[Ip-health] Statement by MTAAG & TWN on Gilead License

Sangeeta Shashikant sangeeta at twnetwork.org
Mon Sep 22 06:32:14 PDT 2014


Statement by the Malaysian Treatment Access and Advocacy Group (MTAAG) &
the Third
World Network

 
Globally it is estimated that around 170-200 million individuals around
the world are
currently living with the hepatitis C virus (HCV), with an additional 3-4
million becoming infected every year and
350,000+ deaths annually. HCV is clearly one of the greatest public health
threats of this century and possibly even the next.
Unlike HIV, HCV is curable.

In Malaysia, it is estimated that as at 2010 the HCV infections were at
397 515.
According to a report in The Star dated 8 June 2014[1] <#_ftn1>, the
present rate of infection is likely to be much higher
as often many infected with hepatitis C are not aware of their status.

 
In this context,new oral medicines bring significant new hope for many
people infected with the
hepatitis C virus with its better cure rates and lesser side effects.
However hopes
for universal affordable curable treatment were dashed with Gilead¹s
announcement on 15th September of a voluntary license on two
direct-acting oral antivirals (DAAs) used to treat HCV infections,
sofosbuvir
(Sovaldi®) and ledipasvir. This license contains restrictive terms aimed at
limiting generic competition (that would increase the supply of the much
needed
medicines) and maintaining Gilead¹s market monopoly, condemning to death
many of
the 50 million HCV patients living in territories excluded from the scope
of
the voluntary license such as Malaysia, Thailand, Philippines and China.
 

It is particularly appalling that Gilead¹s market hold is based on
questionable
patents: Pre-grant patent oppositions have been filed with the Indian
Patent
Office while in Egypt the sofosbuvir patent was rejected. In most
countries,
including many in the list covered by the Gilead voluntary licence, the
patent
applications are still under consideration. Yet, based on these ³patents²,
the
Gilead licence locks in leading generic producers making it very difficult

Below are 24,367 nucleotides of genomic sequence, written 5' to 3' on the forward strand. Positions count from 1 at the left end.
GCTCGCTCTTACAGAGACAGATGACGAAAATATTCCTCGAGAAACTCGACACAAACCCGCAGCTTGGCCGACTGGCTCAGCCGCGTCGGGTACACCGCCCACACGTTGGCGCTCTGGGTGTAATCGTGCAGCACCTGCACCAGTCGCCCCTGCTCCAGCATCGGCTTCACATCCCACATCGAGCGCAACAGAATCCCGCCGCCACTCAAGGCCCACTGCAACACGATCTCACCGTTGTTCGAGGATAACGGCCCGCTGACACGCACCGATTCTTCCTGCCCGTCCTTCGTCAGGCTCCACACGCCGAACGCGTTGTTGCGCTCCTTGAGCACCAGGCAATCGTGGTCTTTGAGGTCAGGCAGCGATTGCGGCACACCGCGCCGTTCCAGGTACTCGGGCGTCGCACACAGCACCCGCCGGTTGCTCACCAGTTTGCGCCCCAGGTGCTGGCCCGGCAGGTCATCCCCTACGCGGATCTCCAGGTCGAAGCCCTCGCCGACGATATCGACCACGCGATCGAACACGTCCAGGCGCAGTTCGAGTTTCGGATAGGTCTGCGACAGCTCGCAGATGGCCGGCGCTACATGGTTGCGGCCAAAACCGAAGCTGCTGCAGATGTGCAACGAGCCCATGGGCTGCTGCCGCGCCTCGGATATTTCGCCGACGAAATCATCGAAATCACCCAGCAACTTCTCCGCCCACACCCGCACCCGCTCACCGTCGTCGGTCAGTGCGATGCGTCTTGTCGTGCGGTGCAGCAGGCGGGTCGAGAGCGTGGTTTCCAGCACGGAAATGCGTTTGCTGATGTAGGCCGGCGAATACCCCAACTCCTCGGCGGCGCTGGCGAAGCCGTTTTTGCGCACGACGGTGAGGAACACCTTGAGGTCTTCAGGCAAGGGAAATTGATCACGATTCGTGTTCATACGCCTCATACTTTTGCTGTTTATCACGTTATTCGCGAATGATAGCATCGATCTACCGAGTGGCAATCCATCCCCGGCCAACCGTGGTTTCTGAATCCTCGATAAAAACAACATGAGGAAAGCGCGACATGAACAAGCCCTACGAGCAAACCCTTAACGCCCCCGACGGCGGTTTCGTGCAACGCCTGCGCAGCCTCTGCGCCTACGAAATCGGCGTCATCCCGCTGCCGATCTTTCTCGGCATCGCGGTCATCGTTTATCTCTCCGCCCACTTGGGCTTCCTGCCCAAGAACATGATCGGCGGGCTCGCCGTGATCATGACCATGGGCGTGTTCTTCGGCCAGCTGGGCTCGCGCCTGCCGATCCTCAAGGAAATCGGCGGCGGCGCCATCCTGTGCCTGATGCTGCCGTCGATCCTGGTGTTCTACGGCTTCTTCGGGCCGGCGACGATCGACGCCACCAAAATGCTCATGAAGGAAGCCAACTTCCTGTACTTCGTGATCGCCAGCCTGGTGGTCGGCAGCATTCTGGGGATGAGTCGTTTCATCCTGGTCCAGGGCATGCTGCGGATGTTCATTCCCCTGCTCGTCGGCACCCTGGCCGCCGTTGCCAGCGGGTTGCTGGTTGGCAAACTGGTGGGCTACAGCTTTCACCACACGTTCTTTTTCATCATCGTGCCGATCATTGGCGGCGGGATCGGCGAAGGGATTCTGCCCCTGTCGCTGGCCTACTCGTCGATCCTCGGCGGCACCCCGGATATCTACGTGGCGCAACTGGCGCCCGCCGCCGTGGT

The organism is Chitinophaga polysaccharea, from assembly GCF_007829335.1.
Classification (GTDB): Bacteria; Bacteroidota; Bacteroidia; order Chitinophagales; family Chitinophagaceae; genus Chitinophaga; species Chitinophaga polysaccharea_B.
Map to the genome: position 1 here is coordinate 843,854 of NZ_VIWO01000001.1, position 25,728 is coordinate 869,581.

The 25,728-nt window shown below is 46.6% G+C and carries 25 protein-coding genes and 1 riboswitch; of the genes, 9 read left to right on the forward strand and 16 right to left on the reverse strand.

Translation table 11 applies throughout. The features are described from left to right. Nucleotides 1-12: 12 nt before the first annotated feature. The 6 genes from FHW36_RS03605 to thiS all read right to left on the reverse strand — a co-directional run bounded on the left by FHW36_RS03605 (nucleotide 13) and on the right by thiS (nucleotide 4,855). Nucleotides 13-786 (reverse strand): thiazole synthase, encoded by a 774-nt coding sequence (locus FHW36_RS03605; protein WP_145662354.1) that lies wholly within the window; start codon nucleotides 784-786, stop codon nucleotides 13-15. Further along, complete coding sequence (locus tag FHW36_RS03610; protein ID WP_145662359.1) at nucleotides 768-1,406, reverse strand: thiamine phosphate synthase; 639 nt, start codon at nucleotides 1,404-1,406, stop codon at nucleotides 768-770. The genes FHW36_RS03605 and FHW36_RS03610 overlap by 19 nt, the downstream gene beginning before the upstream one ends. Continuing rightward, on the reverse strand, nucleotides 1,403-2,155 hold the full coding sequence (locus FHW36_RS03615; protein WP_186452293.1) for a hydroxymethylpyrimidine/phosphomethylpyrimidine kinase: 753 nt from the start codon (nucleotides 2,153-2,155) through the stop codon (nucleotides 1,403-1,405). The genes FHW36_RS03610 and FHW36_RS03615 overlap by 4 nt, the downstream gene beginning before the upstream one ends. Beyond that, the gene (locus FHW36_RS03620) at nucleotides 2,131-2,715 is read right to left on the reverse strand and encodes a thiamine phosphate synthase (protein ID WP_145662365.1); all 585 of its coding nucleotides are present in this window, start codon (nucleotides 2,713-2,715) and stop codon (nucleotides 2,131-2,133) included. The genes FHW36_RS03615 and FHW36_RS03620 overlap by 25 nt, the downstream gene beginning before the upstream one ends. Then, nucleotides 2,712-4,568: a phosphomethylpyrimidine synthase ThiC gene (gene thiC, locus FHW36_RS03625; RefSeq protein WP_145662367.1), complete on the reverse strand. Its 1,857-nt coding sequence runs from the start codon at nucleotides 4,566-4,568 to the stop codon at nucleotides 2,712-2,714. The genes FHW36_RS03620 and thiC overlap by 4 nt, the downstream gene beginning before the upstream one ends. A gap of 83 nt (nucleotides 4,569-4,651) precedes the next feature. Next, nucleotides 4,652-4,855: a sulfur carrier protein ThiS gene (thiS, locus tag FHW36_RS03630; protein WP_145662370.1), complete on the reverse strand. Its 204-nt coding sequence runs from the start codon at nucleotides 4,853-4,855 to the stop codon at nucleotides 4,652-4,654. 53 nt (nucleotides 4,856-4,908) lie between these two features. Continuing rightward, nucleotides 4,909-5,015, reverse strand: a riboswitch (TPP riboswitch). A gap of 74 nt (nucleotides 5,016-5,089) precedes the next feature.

for
them to produce generic versions of the anti-virals for the excluded
middle-income
countries. The terms of the license are such that generic competition will
not
be maximized, and consequently affordable prices cannot materialize
Immediately. 

 
Gilead has undermined generic competition, which is key to bringing down
prices and
increasing access to the new medicines. A study by researchers at
Liverpool University (UK) has found that with
large-scale generic production, a twelve-week course of sofosbuvir could
cost
as low as US$101 and ledipasvir only US$93. Currently sofosbuvir is priced
by
Gilead at US$1,000 per pill in high-income countries, or US$84,000 for 12
weeks¹ treatment, and around US$900 for the same in low-income countries.
Developing countries, which are categorized as ³middle-income² (such as
Malaysia) are likely to pay prices significantly higher than the US$900
price,
especially in the private market.

 
We urgently call on the Malaysian Government to use
available flexibilities in the World Trade Organization Agreement on
Trade-related Aspects of Intellectual Property Rights, including compulsory
licence to ensure access to affordable new oral medicines for Hepatitis C.
 
 

We also urge the Malaysian Intellectual Property Office to adopt strict
patentability criteria with
the aim of avoiding secondary patents and patent evergreening.
(Evergreening is a term popularly used to
describe patenting strategies that are intended to extend the patent term
on
the same compound.).

 
For further information please contact:
Edward Low: +6012-3278812 or Chee Yoke Ling: +60123768858
 

________________________________________
[1] <#_ftnref1> 
http://www.thestar.com.my/Lifestyle/Health/2014/06/08/Curing-hepatitis-C/#
<http://www.thestar.com.my/Lifestyle/Health/2014/06/08/Curing-hepatitis-C/>
 








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